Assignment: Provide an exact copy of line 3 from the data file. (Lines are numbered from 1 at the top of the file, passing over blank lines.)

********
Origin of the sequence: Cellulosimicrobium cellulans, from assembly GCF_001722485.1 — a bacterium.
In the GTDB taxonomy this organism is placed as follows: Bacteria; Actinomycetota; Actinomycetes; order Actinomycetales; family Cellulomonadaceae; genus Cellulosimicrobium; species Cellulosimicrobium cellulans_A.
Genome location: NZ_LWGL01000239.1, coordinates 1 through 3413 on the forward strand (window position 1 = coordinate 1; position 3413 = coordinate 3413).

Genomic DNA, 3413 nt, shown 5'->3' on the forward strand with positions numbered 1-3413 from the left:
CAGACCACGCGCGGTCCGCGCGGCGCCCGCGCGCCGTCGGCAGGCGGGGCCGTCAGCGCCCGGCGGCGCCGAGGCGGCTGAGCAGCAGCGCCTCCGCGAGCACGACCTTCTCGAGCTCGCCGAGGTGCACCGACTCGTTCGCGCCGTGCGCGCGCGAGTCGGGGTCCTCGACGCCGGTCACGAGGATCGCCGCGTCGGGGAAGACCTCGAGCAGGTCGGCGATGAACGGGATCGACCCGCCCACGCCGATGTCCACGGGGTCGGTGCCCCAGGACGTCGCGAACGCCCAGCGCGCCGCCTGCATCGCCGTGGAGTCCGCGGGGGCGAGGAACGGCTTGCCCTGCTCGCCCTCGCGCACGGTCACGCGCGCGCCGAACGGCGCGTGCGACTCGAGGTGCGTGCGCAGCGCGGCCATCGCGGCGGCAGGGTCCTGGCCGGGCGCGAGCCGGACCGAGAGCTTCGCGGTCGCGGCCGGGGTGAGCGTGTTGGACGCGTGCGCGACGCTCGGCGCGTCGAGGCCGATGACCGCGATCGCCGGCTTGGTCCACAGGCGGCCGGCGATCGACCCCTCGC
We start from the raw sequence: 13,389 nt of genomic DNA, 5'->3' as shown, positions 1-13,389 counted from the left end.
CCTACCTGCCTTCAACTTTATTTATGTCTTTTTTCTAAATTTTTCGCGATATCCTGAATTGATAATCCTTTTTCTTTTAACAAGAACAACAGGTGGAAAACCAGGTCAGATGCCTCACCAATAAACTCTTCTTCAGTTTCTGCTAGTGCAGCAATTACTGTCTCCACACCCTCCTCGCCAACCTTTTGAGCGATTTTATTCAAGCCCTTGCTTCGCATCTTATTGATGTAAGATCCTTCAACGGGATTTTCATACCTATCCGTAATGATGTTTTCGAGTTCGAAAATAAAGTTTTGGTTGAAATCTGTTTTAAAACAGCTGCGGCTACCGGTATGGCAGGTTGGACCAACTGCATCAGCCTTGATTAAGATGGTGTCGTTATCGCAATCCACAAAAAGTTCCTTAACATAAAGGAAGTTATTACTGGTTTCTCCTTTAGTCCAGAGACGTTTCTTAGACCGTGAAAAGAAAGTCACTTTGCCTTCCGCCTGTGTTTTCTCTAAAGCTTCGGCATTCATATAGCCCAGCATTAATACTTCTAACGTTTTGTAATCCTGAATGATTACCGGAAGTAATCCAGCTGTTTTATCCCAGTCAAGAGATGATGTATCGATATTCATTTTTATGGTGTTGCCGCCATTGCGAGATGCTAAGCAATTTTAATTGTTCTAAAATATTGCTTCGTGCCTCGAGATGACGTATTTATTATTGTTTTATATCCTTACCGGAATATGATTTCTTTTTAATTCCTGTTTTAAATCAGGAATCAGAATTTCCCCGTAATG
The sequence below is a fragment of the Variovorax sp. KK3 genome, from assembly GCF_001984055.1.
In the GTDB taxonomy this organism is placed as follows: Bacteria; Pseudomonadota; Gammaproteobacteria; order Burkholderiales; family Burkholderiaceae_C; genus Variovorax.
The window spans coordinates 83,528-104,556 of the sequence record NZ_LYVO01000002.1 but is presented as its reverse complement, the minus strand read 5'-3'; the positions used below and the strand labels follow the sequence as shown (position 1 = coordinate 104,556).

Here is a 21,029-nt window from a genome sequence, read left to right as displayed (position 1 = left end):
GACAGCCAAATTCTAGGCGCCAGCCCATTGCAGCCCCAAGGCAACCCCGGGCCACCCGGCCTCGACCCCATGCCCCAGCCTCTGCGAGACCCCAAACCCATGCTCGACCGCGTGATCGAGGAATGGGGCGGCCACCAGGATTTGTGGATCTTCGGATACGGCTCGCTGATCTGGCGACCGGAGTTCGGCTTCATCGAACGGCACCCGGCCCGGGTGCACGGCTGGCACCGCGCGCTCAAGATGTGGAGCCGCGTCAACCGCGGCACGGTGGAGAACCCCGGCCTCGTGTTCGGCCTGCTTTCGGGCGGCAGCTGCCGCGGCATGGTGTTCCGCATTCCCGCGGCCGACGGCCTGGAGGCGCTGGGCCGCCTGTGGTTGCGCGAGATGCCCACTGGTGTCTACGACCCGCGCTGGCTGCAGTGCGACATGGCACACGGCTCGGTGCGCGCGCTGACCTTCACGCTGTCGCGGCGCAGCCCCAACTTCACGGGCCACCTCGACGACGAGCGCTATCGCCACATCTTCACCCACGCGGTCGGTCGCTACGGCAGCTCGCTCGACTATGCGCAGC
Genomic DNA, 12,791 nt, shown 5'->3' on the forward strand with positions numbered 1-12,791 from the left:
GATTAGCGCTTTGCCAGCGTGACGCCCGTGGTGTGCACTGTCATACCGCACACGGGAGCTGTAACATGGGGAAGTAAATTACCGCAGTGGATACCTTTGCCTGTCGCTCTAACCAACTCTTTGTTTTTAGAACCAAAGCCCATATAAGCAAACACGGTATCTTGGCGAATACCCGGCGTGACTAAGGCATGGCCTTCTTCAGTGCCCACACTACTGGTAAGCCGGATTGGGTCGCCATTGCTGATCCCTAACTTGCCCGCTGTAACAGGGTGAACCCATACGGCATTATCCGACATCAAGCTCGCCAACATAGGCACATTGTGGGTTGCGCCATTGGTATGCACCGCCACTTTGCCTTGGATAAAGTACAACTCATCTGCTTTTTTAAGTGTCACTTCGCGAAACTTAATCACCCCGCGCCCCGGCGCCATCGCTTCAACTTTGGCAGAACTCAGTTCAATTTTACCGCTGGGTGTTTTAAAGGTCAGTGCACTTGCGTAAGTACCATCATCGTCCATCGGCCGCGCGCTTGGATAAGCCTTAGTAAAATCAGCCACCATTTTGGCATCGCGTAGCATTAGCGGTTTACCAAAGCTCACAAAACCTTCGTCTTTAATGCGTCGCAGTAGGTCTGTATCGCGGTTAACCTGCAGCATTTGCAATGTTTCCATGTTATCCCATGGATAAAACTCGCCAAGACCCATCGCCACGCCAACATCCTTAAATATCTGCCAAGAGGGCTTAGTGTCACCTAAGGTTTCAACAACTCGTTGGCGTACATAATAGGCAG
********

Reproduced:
Genome location: NZ_LWGL01000239.1, coordinates 1 through 3413 on the forward strand (window position 1 = coordinate 1; position 3413 = coordinate 3413).